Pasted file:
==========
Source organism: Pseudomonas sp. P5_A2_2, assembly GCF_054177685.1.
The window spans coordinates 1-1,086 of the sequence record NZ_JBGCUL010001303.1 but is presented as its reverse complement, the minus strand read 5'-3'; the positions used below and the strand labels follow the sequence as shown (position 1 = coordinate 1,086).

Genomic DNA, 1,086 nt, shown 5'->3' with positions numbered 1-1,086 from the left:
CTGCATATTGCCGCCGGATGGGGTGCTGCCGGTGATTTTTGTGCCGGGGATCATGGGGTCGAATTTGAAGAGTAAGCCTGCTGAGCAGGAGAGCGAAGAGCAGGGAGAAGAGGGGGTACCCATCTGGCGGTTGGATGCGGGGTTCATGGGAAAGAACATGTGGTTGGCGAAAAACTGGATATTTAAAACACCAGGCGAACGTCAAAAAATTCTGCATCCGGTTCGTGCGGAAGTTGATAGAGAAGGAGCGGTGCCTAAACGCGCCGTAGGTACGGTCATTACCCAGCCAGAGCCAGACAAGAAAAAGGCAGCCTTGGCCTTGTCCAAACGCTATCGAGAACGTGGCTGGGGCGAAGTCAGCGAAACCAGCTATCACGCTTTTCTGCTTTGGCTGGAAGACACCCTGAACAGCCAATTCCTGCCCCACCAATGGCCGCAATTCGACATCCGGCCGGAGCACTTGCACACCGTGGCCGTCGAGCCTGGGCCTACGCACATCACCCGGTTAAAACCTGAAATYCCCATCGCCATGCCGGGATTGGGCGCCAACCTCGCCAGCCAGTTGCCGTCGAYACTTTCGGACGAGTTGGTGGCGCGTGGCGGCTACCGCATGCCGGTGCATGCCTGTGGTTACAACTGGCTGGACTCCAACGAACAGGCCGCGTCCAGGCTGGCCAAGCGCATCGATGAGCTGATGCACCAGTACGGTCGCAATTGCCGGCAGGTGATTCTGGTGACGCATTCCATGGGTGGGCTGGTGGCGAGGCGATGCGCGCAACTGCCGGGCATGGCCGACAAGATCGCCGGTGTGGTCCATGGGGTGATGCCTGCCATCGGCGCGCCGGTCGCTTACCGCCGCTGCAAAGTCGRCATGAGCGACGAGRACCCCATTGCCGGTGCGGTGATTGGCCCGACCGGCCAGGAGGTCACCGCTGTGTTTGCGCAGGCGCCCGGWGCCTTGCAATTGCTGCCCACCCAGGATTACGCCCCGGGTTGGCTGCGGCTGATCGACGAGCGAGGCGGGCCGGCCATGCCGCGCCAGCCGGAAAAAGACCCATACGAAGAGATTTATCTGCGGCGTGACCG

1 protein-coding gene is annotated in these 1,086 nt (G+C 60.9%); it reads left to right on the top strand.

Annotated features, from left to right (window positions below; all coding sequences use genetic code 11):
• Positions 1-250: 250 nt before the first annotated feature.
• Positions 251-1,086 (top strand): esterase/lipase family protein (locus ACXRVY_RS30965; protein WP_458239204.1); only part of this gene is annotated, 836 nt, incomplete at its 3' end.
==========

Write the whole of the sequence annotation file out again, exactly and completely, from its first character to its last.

Source organism: Pseudomonas sp. P5_A2_2, assembly GCF_054177685.1.
The window spans coordinates 1-1,086 of the sequence record NZ_JBGCUL010001303.1 but is presented as its reverse complement, the minus strand read 5'-3'; the positions used below and the strand labels follow the sequence as shown (position 1 = coordinate 1,086).

Genomic DNA, 1,086 nt, shown 5'->3' with positions numbered 1-1,086 from the left:
CTGCATATTGCCGCCGGATGGGGTGCTGCCGGTGATTTTTGTGCCGGGGATCATGGGGTCGAATTTGAAGAGTAAGCCTGCTGAGCAGGAGAGCGAAGAGCAGGGAGAAGAGGGGGTACCCATCTGGCGGTTGGATGCGGGGTTCATGGGAAAGAACATGTGGTTGGCGAAAAACTGGATATTTAAAACACCAGGCGAACGTCAAAAAATTCTGCATCCGGTTCGTGCGGAAGTTGATAGAGAAGGAGCGGTGCCTAAACGCGCCGTAGGTACGGTCATTACCCAGCCAGAGCCAGACAAGAAAAAGGCAGCCTTGGCCTTGTCCAAACGCTATCGAGAACGTGGCTGGGGCGAAGTCAGCGAAACCAGCTATCACGCTTTTCTGCTTTGGCTGGAAGACACCCTGAACAGCCAATTCCTGCCCCACCAATGGCCGCAATTCGACATCCGGCCGGAGCACTTGCACACCGTGGCCGTCGAGCCTGGGCCTACGCACATCACCCGGTTAAAACCTGAAATYCCCATCGCCATGCCGGGATTGGGCGCCAACCTCGCCAGCCAGTTGCCGTCGAYACTTTCGGACGAGTTGGTGGCGCGTGGCGGCTACCGCATGCCGGTGCATGCCTGTGGTTACAACTGGCTGGACTCCAACGAACAGGCCGCGTCCAGGCTGGCCAAGCGCATCGATGAGCTGATGCACCAGTACGGTCGCAATTGCCGGCAGGTGATTCTGGTGACGCATTCCATGGGTGGGCTGGTGGCGAGGCGATGCGCGCAACTGCCGGGCATGGCCGACAAGATCGCCGGTGTGGTCCATGGGGTGATGCCTGCCATCGGCGCGCCGGTCGCTTACCGCCGCTGCAAAGTCGRCATGAGCGACGAGRACCCCATTGCCGGTGCGGTGATTGGCCCGACCGGCCAGGAGGTCACCGCTGTGTTTGCGCAGGCGCCCGGWGCCTTGCAATTGCTGCCCACCCAGGATTACGCCCCGGGTTGGCTGCGGCTGATCGACGAGCGAGGCGGGCCGGCCATGCCGCGCCAGCCGGAAAAAGACCCATACGAAGAGATTTATCTGCGGCGTGACCG

1 protein-coding gene is annotated in these 1,086 nt (G+C 60.9%); it reads left to right on the top strand.

Annotated features, from left to right (window positions below; all coding sequences use genetic code 11):
• Positions 1-250: 250 nt before the first annotated feature.
• Positions 251-1,086 (top strand): esterase/lipase family protein (locus ACXRVY_RS30965; protein WP_458239204.1); only part of this gene is annotated, 836 nt, incomplete at its 3' end.